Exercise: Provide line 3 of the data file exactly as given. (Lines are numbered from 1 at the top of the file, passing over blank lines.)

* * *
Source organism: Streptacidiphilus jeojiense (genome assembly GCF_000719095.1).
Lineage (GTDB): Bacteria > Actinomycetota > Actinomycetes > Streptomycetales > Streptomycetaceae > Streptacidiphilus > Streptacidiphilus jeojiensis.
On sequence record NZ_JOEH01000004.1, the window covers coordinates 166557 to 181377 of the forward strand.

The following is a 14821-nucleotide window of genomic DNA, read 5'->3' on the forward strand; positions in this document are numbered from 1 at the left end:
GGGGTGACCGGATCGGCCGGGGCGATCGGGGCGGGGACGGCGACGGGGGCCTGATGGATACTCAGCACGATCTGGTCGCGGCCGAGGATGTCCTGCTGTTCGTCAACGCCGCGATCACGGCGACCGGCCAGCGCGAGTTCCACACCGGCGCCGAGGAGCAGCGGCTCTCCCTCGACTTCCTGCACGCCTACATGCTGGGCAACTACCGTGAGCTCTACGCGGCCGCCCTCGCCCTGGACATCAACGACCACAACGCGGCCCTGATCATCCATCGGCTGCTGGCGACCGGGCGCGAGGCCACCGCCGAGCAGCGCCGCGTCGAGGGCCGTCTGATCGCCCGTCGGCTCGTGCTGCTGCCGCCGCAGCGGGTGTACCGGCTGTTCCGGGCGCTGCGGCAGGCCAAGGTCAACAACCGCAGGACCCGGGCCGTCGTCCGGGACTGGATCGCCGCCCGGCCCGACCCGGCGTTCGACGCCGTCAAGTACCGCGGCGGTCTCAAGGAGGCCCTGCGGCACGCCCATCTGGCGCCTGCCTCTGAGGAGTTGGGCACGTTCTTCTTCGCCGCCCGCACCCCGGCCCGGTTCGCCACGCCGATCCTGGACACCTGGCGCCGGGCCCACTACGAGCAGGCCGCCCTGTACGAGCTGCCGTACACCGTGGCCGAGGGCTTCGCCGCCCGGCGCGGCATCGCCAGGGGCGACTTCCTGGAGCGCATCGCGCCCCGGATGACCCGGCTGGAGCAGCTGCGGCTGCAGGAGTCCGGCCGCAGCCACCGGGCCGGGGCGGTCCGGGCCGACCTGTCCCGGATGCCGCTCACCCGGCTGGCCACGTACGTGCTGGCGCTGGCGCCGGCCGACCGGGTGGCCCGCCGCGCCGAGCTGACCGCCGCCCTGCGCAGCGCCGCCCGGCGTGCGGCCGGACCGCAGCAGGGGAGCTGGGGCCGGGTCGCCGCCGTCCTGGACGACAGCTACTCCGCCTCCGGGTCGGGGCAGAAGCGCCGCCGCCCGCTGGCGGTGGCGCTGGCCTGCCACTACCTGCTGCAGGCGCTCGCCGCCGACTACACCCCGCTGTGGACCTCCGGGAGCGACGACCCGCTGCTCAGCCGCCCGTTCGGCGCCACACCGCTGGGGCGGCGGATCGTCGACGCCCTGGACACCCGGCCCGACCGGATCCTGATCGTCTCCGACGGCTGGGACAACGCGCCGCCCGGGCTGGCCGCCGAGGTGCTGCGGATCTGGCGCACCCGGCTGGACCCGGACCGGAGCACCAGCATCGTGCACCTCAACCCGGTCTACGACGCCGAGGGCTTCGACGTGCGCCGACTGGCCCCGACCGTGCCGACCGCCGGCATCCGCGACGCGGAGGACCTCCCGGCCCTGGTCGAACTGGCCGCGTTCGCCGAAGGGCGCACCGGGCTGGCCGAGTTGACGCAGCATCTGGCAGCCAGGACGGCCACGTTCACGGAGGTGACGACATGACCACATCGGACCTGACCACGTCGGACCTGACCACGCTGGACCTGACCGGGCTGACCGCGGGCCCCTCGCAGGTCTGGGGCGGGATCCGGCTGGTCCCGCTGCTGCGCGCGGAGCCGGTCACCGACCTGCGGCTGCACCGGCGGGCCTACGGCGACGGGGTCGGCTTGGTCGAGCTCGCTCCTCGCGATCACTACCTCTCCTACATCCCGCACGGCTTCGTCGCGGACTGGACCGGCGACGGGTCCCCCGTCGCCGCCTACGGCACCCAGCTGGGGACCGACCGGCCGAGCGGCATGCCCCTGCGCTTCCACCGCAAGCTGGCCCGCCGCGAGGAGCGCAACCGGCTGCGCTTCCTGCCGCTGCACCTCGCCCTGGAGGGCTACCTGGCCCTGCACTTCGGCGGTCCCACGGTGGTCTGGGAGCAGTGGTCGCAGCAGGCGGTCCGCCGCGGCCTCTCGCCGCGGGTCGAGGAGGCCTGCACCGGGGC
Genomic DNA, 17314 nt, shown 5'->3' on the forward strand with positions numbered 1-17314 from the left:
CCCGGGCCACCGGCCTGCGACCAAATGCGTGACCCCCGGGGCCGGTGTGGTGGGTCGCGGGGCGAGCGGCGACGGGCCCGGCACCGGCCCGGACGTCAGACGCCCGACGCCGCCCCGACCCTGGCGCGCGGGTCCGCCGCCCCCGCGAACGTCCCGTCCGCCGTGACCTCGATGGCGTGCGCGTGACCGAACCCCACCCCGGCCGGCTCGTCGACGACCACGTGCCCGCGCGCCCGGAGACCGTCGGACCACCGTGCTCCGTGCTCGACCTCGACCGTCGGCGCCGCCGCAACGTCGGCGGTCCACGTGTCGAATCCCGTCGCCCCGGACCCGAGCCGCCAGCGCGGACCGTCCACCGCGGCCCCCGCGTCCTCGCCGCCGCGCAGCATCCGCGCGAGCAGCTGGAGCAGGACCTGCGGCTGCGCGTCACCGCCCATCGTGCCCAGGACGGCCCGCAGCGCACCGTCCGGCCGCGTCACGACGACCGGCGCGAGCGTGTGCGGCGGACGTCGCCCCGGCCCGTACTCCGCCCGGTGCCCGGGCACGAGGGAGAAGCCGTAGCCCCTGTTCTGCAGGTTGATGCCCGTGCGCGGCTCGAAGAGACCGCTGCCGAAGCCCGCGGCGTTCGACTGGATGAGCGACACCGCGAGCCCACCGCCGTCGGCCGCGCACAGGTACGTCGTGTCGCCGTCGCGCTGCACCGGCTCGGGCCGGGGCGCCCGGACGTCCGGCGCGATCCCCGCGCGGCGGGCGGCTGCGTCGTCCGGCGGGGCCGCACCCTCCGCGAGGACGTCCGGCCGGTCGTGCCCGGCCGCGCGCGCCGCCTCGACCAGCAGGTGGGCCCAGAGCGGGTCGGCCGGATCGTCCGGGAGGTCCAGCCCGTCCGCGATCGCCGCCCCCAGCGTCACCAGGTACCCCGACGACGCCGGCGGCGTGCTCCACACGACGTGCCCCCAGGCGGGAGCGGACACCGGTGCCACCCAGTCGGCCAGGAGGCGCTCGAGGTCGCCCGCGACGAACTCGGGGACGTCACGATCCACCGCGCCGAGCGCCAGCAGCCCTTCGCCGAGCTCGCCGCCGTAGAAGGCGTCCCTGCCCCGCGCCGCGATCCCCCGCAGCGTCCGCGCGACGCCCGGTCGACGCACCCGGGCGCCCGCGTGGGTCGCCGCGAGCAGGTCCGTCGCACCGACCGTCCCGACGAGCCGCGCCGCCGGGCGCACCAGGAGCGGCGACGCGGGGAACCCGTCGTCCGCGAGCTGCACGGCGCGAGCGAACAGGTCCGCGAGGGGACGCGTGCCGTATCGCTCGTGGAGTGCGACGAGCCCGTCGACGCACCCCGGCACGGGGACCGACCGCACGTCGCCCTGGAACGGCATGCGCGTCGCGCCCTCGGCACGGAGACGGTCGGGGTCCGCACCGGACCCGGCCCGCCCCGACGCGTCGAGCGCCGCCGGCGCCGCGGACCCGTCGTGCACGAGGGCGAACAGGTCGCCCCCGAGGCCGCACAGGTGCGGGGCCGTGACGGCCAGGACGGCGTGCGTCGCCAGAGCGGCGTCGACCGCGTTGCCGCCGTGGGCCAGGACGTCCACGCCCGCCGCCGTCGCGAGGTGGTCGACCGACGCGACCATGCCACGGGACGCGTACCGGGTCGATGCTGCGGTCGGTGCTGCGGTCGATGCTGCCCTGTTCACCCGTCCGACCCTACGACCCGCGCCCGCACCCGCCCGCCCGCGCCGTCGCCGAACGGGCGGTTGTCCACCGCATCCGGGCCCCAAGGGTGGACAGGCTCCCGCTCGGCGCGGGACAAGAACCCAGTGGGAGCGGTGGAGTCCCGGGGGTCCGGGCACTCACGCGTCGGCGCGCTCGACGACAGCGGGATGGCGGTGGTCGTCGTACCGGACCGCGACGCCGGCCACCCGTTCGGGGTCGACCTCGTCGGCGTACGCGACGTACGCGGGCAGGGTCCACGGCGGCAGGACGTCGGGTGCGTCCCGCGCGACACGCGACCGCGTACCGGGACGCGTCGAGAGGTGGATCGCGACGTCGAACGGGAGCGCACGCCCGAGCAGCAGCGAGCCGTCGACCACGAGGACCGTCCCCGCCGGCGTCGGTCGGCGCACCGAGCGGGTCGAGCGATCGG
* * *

On sequence record NZ_JOEH01000004.1, the window covers coordinates 166557 to 181377 of the forward strand.